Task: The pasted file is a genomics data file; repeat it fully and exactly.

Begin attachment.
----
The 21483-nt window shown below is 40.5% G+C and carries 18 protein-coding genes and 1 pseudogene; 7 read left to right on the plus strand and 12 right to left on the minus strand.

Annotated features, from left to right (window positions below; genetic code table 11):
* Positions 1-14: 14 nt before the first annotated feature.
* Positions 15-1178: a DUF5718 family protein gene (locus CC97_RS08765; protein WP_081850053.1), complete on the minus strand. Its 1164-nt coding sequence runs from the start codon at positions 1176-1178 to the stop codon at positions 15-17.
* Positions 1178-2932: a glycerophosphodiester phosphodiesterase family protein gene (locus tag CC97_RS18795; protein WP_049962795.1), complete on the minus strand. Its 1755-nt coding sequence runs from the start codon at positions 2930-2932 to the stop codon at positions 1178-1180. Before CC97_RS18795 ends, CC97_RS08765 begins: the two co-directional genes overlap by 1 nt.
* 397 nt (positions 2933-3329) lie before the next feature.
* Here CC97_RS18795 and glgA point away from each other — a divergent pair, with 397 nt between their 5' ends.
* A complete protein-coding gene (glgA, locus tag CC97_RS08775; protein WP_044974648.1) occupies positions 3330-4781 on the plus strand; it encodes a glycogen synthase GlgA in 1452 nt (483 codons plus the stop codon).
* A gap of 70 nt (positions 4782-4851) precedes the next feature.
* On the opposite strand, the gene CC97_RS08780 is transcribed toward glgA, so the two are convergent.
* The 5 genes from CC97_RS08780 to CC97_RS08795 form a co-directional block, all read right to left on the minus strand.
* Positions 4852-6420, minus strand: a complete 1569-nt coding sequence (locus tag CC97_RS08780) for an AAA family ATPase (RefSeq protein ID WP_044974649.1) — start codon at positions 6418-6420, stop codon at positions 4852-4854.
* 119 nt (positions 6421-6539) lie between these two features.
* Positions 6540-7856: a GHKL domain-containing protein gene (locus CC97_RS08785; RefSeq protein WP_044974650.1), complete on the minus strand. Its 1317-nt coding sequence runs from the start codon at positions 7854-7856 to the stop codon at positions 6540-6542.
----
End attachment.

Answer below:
The 21483-nt window shown below is 40.5% G+C and carries 18 protein-coding genes and 1 pseudogene; 7 read left to right on the plus strand and 12 right to left on the minus strand.

Annotated features, from left to right (window positions below; genetic code table 11):
* Positions 1-14: 14 nt before the first annotated feature.
* Positions 15-1178: a DUF5718 family protein gene (locus CC97_RS08765; protein WP_081850053.1), complete on the minus strand. Its 1164-nt coding sequence runs from the start codon at positions 1176-1178 to the stop codon at positions 15-17.
* Positions 1178-2932: a glycerophosphodiester phosphodiesterase family protein gene (locus tag CC97_RS18795; protein WP_049962795.1), complete on the minus strand. Its 1755-nt coding sequence runs from the start codon at positions 2930-2932 to the stop codon at positions 1178-1180. Before CC97_RS18795 ends, CC97_RS08765 begins: the two co-directional genes overlap by 1 nt.
* 397 nt (positions 2933-3329) lie before the next feature.
* Here CC97_RS18795 and glgA point away from each other — a divergent pair, with 397 nt between their 5' ends.
* A complete protein-coding gene (glgA, locus tag CC97_RS08775; protein WP_044974648.1) occupies positions 3330-4781 on the plus strand; it encodes a glycogen synthase GlgA in 1452 nt (483 codons plus the stop codon).
* A gap of 70 nt (positions 4782-4851) precedes the next feature.
* On the opposite strand, the gene CC97_RS08780 is transcribed toward glgA, so the two are convergent.
* The 5 genes from CC97_RS08780 to CC97_RS08795 form a co-directional block, all read right to left on the minus strand.
* Positions 4852-6420, minus strand: a complete 1569-nt coding sequence (locus tag CC97_RS08780) for an AAA family ATPase (RefSeq protein ID WP_044974649.1) — start codon at positions 6418-6420, stop codon at positions 4852-4854.
* 119 nt (positions 6421-6539) lie between these two features.
* Positions 6540-7856: a GHKL domain-containing protein gene (locus CC97_RS08785; RefSeq protein WP_044974650.1), complete on the minus strand. Its 1317-nt coding sequence runs from the start codon at positions 7854-7856 to the stop codon at positions 6540-6542.